Occasionally I find books in my fridge or in cupboards.
Another spate of horrible weather is due to come zooming in on us tomorrow morning, so be sure your hatches are duly battened in preparation.
And it’s not a plain old vanilla snowstorm, either, but a nasty concoction of sleet, freezing rain and snow, with a nasty wind chill thrown in just for fun. The National Weather Service isn’t predicting fiery hail or a rain of frogs or anything really bad, but they are telling people to watch the weather and, if you read between the lines, to please not do anything stupid.
On the bright side, this may eliminate some of the hideous snirt that has been struggling to maintain a hold on people’s lawns.
Unfortunately, anything new will just turn into more snirt later on… but I suppose we should happily take our respite while we can. February and March are ugly here and in the end, we just have to take it.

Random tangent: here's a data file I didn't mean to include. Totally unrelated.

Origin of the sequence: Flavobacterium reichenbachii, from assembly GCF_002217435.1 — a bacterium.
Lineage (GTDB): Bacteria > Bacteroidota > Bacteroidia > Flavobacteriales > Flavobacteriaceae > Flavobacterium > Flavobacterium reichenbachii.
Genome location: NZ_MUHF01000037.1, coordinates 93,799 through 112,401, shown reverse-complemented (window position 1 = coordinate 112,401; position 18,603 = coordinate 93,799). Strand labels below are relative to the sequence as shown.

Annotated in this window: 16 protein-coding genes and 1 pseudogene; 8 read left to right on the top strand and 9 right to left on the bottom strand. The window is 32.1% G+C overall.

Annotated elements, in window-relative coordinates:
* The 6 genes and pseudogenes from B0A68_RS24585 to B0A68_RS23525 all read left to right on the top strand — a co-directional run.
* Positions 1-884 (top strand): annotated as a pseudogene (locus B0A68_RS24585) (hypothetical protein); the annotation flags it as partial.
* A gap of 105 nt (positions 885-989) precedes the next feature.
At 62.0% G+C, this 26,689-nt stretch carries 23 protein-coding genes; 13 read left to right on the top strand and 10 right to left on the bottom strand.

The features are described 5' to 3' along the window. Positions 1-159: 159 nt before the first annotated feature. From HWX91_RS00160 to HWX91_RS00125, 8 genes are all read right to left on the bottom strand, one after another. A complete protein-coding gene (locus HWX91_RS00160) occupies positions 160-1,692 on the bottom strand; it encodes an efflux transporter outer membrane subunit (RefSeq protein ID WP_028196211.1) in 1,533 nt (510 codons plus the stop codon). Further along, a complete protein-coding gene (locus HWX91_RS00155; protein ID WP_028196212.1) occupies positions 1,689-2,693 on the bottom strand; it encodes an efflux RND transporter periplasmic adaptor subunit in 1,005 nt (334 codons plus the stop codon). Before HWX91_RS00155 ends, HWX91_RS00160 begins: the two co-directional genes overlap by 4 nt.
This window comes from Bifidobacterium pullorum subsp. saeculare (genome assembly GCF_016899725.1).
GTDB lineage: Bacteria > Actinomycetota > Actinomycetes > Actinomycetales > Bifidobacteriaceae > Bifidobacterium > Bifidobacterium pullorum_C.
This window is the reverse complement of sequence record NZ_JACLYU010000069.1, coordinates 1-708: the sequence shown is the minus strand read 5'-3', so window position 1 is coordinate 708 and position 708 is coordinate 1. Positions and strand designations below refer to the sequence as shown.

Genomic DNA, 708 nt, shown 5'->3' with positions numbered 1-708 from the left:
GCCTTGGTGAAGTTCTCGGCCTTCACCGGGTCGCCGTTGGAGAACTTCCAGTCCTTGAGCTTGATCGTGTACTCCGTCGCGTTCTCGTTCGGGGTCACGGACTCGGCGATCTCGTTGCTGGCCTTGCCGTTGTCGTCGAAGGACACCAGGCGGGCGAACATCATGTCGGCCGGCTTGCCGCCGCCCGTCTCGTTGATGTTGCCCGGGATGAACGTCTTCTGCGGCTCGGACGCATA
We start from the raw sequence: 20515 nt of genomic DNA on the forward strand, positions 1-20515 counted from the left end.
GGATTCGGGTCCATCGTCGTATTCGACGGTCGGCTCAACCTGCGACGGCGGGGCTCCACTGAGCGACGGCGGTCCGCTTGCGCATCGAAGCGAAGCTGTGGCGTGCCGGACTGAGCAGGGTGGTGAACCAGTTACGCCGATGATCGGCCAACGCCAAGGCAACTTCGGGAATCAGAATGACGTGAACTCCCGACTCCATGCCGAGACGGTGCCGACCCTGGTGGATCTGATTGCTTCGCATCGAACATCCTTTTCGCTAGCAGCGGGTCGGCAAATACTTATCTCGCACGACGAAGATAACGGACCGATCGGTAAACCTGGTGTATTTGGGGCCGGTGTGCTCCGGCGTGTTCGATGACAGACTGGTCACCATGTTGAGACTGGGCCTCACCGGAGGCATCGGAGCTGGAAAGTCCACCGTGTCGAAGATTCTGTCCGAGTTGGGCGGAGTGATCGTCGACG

Like many other readers, I enjoy crime stories, even though it’s kind of scary when they’re local crime stories. You wonder if it could happen to you.
One of the things I like about the local ones, though, is getting to read the intelligent and often acerbic words of Judge Jeffrey Flynn (shown at left). I haven’t formally met Judge Flynn, but he has a lot of common sense, and as far as I can tell from the newspaper articles, an excellent knowledge of his field.
I had the opportunity to listen to Judge Flynn at the legislative meeting last Friday, and I think he was by far the most quotable person who spoke there. So many people spoke at the meeting that day that I couldn’t quote the judge as extensively as I would have liked, so I included the entirety of what he said to the legislators as an MP3 online.